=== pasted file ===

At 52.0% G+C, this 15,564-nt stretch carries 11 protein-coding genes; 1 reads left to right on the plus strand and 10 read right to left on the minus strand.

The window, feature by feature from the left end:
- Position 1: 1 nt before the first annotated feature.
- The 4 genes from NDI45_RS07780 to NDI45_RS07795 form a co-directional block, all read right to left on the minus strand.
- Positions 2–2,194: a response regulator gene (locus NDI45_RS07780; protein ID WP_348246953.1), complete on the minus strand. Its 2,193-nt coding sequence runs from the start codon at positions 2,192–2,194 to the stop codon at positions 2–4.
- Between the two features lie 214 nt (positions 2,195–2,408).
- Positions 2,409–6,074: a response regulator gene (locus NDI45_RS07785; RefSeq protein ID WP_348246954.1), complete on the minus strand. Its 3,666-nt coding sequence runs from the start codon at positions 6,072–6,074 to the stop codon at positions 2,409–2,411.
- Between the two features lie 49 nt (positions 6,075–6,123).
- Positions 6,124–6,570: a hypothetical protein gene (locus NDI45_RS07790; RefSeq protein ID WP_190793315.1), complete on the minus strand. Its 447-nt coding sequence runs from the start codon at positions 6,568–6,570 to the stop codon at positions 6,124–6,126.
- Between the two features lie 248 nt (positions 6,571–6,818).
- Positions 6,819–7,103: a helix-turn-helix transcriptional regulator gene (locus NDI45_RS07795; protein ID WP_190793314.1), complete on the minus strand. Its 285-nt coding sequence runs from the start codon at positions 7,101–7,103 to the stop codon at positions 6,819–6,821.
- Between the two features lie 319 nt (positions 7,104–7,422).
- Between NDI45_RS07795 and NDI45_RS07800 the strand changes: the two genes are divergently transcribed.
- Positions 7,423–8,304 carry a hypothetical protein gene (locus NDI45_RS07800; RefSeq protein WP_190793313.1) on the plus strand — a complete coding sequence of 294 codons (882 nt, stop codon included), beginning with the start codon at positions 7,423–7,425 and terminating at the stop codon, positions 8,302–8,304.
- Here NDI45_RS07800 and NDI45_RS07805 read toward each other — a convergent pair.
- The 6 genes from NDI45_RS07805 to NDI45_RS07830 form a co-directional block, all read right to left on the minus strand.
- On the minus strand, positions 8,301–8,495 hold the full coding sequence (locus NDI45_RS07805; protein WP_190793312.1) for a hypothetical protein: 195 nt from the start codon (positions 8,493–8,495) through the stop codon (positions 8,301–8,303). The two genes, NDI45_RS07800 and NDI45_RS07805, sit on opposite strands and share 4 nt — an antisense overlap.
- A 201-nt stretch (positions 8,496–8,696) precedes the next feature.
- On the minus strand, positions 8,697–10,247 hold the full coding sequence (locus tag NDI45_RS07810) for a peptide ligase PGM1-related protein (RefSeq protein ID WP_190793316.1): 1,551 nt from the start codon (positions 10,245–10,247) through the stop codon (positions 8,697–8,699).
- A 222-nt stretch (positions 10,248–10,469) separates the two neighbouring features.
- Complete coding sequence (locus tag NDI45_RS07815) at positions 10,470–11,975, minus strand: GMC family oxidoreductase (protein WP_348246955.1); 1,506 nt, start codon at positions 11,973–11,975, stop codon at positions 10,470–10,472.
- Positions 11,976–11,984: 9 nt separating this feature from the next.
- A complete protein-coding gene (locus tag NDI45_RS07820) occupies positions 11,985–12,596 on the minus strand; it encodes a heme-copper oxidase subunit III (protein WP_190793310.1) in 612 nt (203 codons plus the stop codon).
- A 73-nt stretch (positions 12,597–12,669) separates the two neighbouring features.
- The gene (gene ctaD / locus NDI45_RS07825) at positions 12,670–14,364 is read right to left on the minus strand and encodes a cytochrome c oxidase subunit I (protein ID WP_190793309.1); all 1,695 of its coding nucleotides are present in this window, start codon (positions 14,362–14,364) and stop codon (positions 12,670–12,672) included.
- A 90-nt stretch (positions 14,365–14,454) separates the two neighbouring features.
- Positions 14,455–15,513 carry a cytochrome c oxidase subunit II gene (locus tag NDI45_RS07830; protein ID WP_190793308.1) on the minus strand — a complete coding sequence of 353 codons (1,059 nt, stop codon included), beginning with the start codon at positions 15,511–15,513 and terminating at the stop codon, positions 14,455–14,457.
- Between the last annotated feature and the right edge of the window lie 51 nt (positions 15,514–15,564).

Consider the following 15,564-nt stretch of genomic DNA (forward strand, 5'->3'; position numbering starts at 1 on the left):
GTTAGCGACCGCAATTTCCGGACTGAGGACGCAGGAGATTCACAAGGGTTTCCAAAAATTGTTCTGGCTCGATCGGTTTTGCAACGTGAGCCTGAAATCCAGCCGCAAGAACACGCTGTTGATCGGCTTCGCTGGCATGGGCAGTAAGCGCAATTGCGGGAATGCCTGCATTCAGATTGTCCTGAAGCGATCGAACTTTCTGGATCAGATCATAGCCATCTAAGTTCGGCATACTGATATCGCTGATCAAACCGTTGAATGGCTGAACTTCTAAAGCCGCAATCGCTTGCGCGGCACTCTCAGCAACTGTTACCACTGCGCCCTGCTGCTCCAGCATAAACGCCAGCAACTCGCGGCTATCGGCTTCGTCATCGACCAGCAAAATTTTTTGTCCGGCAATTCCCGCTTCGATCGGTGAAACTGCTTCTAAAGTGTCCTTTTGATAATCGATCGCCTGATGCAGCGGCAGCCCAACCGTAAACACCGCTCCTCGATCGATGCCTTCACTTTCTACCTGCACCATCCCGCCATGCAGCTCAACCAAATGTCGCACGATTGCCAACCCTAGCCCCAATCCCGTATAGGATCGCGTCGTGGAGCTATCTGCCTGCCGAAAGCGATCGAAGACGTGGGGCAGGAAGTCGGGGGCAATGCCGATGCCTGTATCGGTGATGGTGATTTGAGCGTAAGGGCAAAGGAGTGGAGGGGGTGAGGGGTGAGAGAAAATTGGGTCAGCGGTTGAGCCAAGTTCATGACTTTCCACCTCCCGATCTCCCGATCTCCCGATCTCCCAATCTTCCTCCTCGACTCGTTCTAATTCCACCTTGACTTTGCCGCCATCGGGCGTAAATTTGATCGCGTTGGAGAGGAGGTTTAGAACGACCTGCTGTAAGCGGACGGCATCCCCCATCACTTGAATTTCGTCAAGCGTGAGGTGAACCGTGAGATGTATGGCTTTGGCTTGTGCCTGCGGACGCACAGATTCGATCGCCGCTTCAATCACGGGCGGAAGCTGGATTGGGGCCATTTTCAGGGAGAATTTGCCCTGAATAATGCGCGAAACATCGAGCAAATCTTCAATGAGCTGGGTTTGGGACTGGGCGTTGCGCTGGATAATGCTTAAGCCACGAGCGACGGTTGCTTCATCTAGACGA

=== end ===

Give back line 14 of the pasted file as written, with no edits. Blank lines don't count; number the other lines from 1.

- Positions 7,423–8,304 carry a hypothetical protein gene (locus NDI45_RS07800; RefSeq protein WP_190793313.1) on the plus strand — a complete coding sequence of 294 codons (882 nt, stop codon included), beginning with the start codon at positions 7,423–7,425 and terminating at the stop codon, positions 8,302–8,304.